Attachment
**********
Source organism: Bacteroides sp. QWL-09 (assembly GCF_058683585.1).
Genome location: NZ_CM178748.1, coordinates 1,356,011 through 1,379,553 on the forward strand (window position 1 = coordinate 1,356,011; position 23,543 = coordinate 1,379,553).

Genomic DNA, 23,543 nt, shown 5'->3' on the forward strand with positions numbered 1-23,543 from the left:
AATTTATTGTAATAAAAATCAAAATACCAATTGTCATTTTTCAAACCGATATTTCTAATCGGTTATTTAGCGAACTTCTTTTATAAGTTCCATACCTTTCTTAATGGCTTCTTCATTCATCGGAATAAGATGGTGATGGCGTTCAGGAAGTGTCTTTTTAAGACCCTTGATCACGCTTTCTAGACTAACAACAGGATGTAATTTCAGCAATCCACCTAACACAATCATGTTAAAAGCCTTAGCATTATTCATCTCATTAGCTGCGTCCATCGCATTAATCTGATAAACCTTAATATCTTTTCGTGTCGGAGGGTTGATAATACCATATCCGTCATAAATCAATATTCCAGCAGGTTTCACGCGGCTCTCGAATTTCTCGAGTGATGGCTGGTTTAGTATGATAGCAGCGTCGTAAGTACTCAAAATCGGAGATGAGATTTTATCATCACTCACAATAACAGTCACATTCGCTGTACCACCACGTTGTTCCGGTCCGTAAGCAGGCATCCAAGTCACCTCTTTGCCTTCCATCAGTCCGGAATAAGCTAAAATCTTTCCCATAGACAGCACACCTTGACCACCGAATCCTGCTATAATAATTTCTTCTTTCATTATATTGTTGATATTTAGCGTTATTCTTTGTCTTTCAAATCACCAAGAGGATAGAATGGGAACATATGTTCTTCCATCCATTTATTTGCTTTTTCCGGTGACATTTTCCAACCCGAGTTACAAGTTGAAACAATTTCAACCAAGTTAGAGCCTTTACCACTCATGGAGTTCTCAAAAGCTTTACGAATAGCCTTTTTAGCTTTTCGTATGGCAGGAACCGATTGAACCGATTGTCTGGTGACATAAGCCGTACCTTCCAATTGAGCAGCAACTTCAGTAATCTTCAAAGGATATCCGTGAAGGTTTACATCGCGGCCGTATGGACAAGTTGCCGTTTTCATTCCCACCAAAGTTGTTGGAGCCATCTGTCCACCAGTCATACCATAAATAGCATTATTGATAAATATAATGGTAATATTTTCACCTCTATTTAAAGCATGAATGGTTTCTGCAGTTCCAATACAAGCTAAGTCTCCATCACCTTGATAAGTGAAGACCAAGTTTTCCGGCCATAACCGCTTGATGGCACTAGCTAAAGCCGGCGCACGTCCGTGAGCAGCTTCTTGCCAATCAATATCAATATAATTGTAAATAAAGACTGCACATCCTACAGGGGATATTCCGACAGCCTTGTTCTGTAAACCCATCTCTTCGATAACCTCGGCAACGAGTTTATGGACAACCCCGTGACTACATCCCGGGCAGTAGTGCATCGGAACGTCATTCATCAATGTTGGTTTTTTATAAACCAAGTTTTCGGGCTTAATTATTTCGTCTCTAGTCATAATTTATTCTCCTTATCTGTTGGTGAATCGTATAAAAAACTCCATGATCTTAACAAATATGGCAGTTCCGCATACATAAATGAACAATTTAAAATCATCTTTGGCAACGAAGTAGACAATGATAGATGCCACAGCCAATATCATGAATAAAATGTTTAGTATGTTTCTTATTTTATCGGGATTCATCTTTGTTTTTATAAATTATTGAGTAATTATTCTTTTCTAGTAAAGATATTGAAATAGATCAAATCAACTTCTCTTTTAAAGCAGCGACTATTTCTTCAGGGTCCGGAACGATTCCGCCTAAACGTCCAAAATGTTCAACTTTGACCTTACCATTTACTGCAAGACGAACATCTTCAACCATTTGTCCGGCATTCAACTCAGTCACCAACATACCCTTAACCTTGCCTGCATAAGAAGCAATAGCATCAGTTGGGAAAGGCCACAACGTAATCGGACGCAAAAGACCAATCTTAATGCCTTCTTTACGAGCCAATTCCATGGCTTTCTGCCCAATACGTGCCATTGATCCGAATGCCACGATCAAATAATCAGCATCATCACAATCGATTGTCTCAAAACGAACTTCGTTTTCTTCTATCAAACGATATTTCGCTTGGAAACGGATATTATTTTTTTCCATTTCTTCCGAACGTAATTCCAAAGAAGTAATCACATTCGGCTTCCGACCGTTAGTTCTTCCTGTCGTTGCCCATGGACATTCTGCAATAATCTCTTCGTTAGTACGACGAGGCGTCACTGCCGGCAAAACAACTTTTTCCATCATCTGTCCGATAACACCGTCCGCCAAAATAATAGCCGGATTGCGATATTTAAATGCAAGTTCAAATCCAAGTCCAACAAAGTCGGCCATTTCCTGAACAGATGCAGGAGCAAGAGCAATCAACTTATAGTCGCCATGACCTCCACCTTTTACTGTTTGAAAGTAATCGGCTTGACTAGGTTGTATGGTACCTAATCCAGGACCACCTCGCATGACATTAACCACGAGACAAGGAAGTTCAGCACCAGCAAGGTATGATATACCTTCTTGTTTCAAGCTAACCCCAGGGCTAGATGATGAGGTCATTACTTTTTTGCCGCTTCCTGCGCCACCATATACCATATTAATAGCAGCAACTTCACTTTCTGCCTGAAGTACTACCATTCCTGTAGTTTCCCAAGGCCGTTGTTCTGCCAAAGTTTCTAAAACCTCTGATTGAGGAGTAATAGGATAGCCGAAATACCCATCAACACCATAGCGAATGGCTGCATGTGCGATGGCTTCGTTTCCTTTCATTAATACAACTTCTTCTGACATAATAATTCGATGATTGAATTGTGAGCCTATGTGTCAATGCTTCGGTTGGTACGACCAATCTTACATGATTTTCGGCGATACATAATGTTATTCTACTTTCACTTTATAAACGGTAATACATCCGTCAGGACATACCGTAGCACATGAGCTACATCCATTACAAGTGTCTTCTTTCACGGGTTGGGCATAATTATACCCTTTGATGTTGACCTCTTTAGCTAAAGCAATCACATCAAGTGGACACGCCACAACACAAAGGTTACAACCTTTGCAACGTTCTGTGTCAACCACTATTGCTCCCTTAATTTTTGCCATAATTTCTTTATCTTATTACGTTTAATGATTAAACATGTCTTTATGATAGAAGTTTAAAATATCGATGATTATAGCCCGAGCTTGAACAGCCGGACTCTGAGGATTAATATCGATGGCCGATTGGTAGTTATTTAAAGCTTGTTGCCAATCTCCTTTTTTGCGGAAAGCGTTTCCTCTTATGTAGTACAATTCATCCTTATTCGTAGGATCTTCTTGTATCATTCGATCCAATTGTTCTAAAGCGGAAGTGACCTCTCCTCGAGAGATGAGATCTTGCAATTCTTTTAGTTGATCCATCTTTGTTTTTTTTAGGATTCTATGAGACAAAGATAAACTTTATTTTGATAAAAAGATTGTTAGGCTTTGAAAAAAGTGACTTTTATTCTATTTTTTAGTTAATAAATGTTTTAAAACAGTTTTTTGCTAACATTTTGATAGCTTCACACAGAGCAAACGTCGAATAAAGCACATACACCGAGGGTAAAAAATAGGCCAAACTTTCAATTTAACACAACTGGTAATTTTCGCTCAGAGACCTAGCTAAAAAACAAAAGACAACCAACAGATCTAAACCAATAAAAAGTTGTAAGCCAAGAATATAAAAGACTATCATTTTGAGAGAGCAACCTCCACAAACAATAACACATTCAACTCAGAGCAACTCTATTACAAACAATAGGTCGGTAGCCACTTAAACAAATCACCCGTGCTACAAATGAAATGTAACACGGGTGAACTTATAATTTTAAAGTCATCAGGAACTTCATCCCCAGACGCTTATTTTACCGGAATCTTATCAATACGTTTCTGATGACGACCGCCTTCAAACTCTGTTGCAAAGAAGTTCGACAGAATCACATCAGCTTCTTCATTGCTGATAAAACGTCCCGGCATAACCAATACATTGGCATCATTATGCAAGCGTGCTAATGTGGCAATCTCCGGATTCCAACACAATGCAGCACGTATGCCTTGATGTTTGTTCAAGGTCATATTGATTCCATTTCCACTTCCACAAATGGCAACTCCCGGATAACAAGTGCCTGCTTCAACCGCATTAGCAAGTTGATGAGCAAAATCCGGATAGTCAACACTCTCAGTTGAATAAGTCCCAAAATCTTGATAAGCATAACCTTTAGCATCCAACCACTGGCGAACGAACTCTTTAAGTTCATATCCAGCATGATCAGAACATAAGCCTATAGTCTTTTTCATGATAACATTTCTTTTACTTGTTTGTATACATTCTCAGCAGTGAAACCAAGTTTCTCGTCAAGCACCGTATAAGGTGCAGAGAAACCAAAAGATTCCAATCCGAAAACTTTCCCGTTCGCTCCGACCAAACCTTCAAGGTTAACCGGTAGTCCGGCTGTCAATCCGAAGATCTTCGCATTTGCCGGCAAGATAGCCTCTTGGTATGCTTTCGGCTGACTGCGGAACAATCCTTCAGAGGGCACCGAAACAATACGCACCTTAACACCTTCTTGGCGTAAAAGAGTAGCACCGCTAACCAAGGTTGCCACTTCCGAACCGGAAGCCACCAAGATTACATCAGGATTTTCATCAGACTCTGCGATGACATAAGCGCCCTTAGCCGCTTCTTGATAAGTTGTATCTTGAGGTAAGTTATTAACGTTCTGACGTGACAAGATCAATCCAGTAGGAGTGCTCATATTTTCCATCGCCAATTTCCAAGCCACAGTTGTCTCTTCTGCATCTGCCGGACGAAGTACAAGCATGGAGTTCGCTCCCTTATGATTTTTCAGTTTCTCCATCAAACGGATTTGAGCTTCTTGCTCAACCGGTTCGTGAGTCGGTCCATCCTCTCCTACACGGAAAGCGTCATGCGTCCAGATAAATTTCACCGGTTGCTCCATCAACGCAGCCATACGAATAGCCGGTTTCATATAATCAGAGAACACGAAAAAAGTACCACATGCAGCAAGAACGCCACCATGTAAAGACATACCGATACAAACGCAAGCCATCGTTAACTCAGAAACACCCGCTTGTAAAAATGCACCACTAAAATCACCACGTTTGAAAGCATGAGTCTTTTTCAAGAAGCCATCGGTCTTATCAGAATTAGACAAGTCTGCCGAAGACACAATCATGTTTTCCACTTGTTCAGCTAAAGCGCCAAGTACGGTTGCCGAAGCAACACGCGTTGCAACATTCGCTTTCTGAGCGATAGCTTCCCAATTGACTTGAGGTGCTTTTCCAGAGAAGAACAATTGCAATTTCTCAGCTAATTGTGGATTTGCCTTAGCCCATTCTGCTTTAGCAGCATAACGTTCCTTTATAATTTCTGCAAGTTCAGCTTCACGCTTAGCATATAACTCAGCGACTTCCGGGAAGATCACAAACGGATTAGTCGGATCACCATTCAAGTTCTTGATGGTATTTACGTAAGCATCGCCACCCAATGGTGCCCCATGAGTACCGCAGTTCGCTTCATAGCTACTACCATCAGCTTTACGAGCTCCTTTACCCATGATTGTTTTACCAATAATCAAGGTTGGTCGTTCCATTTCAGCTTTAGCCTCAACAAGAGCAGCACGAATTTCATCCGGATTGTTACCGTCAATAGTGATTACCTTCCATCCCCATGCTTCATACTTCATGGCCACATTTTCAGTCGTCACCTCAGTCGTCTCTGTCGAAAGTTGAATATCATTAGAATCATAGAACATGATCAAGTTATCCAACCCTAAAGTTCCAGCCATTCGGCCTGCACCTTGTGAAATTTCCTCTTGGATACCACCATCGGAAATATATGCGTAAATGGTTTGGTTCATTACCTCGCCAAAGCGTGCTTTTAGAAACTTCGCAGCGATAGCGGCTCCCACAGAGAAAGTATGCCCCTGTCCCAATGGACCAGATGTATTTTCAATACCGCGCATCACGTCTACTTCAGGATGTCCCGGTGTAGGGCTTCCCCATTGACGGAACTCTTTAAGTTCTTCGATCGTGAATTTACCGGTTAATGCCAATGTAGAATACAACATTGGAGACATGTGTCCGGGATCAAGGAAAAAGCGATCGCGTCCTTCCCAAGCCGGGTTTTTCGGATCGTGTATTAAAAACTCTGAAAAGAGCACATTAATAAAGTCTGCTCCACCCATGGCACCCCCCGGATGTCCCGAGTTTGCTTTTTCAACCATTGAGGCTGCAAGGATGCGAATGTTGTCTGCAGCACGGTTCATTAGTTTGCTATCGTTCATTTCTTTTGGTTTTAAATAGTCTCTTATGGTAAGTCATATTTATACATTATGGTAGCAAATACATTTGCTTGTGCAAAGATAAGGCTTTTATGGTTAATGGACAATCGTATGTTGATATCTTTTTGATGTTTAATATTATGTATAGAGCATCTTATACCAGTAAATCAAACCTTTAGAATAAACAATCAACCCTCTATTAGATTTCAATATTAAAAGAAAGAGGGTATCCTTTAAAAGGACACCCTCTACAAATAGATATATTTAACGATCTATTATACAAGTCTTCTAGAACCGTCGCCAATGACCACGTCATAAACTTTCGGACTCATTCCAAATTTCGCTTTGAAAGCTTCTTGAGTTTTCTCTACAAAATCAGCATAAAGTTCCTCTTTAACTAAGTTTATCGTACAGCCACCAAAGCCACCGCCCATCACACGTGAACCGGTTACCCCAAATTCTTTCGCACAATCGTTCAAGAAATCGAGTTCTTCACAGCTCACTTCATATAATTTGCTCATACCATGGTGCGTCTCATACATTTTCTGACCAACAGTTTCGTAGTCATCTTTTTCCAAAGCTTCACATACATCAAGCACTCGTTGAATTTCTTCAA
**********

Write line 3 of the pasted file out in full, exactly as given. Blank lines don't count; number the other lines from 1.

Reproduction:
Genomic DNA, 23,543 nt, shown 5'->3' on the forward strand with positions numbered 1-23,543 from the left: